Sample Size Determination using G * Power

If you do a quantitative study for your dissertation, you must estimate the sample size you will need in order to have a reasonable chance of finding a relationship among the variables stated in your research hypotheses (should one exist), given your statistical analysis(es) and assumptions/calculations of factors 2-4 above. You must do this, even if you plan to use a convenience sample (see below). There are a number of sample size calculators available. Northcentral uses G*Power, which is required in this Activity. You will use G*Power’s “a priori power analysis” function to calculate a sample size. If it yields an unrealistically large size sample, you will rethink your design and assumptions and, perhaps, use G*Power’s “compromise power analysis” to estimate a workable sample size that makes sense. If you plan on using a convenience sample, you would use both analyses as part of your argument that your convenience sample is large enough.
Warm-up:
Download G*Power and play around with it. See how changes in assumptions and parameters affect sample size estimates. 
Submit:

  1. Calculate the sample size needed given these factors:
    • one-tailed t-test with two independent groups of equal size
    • small effect size (see Piasta, S.B., & Justice, L.M., 2010)
    • alpha =.05
    • beta = .2
  2. Assume that the result is a sample size beyond what you can obtain. Use the compromise function to compute alpha and beta for a sample half the size. Indicate the resulting alpha and beta. Present an argument that your study is worth doing with the smaller sample.

 

  1. Calculate the sample size needed given these factors:
    • ANOVA (fixed effects, omnibus, one-way)
    • small effect size
    • alpha =.05
    • beta = .2
    • 3 groups
  2. Assume that the result is a sample size beyond what you can obtain. Use the compromise function to compute alpha and beta for a sample approximately half the size. Give your rationale for your selected beta/alpha ratio. Indicate the resulting alpha and beta. Give an argument that your study is worth doing with the smaller sample.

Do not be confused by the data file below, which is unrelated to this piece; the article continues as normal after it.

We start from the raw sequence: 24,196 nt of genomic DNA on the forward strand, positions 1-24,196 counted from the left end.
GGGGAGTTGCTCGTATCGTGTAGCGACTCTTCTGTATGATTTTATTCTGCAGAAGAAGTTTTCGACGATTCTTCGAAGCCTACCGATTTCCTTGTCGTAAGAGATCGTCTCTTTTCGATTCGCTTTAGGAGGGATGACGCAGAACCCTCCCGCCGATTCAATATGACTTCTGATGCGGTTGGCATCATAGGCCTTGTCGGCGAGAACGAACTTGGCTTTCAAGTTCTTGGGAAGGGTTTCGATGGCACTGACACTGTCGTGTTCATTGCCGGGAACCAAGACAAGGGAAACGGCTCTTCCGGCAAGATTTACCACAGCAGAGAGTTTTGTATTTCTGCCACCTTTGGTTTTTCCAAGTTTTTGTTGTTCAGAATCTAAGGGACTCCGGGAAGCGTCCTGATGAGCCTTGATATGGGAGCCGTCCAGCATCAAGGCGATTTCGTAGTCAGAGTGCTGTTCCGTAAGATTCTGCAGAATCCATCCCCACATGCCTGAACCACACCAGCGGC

In a few sentences, describe two designs that can address your research question. The designs must involve two different statistical analyses. For each design, specify and justify each of the four factors and calculate the estimated sample size you’ll need. Give reasons for any parameters you need to specify for G*Power.

Length: 5-7 pages not including title page and reference page.

References: include at least 3-5 resources

    • Posted: 4 years ago
    Sample Size Determination using G * Power A+ Tutorial use as Guide

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    • 1. Calculate the sample size needed given these factors:
      one-tailed t-test with two independent groups of equal size small effect size (see Piasta, S.B., & Justice, L.M., 2010)
      alpha =.05
      beta = .2

    • Part 1

      1. Compare and contrast internal and external validity. Describe and give examples of research questions for which external validity is a primary concern. Describe and give …

    • Week 7

      Samples, Power Analysis, and Design Sensitivity

      Warm-up Activity
      Download
      G*Powerand play around with it. See how changes in assumptions and parameters affect sample size estimates.

    • Week 7

      Samples, Power Analysis, and Design Sensitivity

      Warm-up Activity
      DownloadG*Powerand play around with it. See how changes in assumptions and parameters affect sample size estimates.